Double masted flags – a new type of monument in Vilnius | True Lithuania
True Lithuania

Double masted flags – a new type of monument in Vilnius

2014 06 13. There are a few places in the Lithuanian capital Vilnius that have great transformations planned for them yet these transformations do not advance for decades.

Take Lukiškių square for instance where a monument is planned but all the design competitions have failed so far. The square center thus "temporarily" remains empty since the Lithuania's prime sculpture of Vladimir Lenin has been toppled there 24 years ago. Even more controversial is the Žaliasis bridge, the last place in central Vilnius where the now-rusting Soviet statues have *not* been demolished or replaced to the dismay of many (and to the joy of a few preservation enthusiasts).

Quite an impressive solution has been found. Central Lukiškių square has received two masts and a Lithuanian Grand Duchy historical flag stretched between them. It looks gracefully waving in the wind. This gate-like structure is cheaper, more unique and (arguably) more meaningful than many of the previously-suggested specially-designed monuments, some of which were accused of plagiarism and others of lacking artistic value. Perhaps this is why the double-masted flag, originally intended to be a temporary work of art and face removal by February 2014, still waves over Lukiškių square.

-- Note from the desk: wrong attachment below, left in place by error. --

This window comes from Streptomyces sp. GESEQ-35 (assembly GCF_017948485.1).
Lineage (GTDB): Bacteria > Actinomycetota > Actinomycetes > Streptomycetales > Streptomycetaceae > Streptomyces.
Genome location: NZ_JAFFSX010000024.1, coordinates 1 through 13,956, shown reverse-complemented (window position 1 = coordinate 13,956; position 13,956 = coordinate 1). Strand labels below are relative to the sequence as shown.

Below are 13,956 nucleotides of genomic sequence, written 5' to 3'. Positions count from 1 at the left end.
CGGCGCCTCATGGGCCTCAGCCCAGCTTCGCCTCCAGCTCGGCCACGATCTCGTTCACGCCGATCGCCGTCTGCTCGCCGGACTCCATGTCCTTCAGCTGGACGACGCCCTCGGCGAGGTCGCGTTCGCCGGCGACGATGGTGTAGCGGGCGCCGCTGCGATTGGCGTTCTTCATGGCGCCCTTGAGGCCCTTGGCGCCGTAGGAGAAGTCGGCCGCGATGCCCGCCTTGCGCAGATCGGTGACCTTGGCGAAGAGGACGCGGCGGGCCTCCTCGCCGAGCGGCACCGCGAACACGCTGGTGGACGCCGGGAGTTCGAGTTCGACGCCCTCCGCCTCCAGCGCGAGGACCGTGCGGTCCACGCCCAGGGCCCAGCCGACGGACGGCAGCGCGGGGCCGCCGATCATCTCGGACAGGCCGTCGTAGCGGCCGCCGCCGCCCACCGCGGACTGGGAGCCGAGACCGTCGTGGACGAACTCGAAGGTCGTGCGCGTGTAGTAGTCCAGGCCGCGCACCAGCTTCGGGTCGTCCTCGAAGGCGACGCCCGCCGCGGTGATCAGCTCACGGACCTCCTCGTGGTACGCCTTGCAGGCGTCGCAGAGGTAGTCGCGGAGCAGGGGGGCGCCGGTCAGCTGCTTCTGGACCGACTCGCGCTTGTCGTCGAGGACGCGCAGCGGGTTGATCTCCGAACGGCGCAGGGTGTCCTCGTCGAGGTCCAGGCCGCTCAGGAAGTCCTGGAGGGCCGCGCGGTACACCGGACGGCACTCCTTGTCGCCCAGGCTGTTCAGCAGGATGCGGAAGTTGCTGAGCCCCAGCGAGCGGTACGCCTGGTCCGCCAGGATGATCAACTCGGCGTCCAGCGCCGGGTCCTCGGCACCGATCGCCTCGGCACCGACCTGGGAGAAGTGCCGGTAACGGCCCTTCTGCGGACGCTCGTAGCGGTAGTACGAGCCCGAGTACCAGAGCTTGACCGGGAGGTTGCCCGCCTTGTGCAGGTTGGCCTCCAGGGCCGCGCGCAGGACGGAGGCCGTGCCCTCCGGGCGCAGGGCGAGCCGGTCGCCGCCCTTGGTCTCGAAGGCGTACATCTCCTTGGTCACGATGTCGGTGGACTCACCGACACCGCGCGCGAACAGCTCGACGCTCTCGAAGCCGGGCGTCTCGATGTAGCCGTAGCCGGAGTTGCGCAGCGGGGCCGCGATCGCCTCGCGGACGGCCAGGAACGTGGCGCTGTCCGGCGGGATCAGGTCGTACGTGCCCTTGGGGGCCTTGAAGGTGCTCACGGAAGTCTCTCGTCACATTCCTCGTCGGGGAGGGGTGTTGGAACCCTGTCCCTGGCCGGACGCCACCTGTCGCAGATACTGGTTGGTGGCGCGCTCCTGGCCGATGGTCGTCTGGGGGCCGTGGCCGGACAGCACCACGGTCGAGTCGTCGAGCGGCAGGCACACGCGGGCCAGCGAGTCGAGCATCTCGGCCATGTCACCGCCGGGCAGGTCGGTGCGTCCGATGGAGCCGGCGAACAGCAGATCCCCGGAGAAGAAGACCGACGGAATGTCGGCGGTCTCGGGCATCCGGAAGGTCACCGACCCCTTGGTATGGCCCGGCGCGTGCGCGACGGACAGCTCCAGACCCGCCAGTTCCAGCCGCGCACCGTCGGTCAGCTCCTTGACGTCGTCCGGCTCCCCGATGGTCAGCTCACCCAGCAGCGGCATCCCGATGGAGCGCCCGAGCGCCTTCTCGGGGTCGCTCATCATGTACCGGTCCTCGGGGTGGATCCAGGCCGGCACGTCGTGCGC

The flag waving over Lukiškių square in front of the Museum of Genocide Victims (former KGB headquarters). ©Augustinas Žemaitis.

Even more than that. The double-masted flag idea has now been copied at the Žaliasis bridge. The four Soviet statues each now have such a large flag stretched over them. Two are medieval Lithuanian flags, and two are NATO flags. This is indeed symbolic: the rebirth of Lithuania (always rooted in its glorious medieval history) and the NATO military supremacy were two major factors in the collapse of the Soviet Union. The Soviet statues are banned from demolition by preservationist authorities, so they were now integrated into a more meaningful whole: one that no longer glorifies the Soviet system but rather signifies its defeat.

One of the four flags masted between two flagpoles on Žaliasis bridge hangs above the Soviet propaganda statue, the medieval knight having perpetually raised his sword against it. ©Augustinas Žemaitis.

Article written by Augustinas Žemaitis

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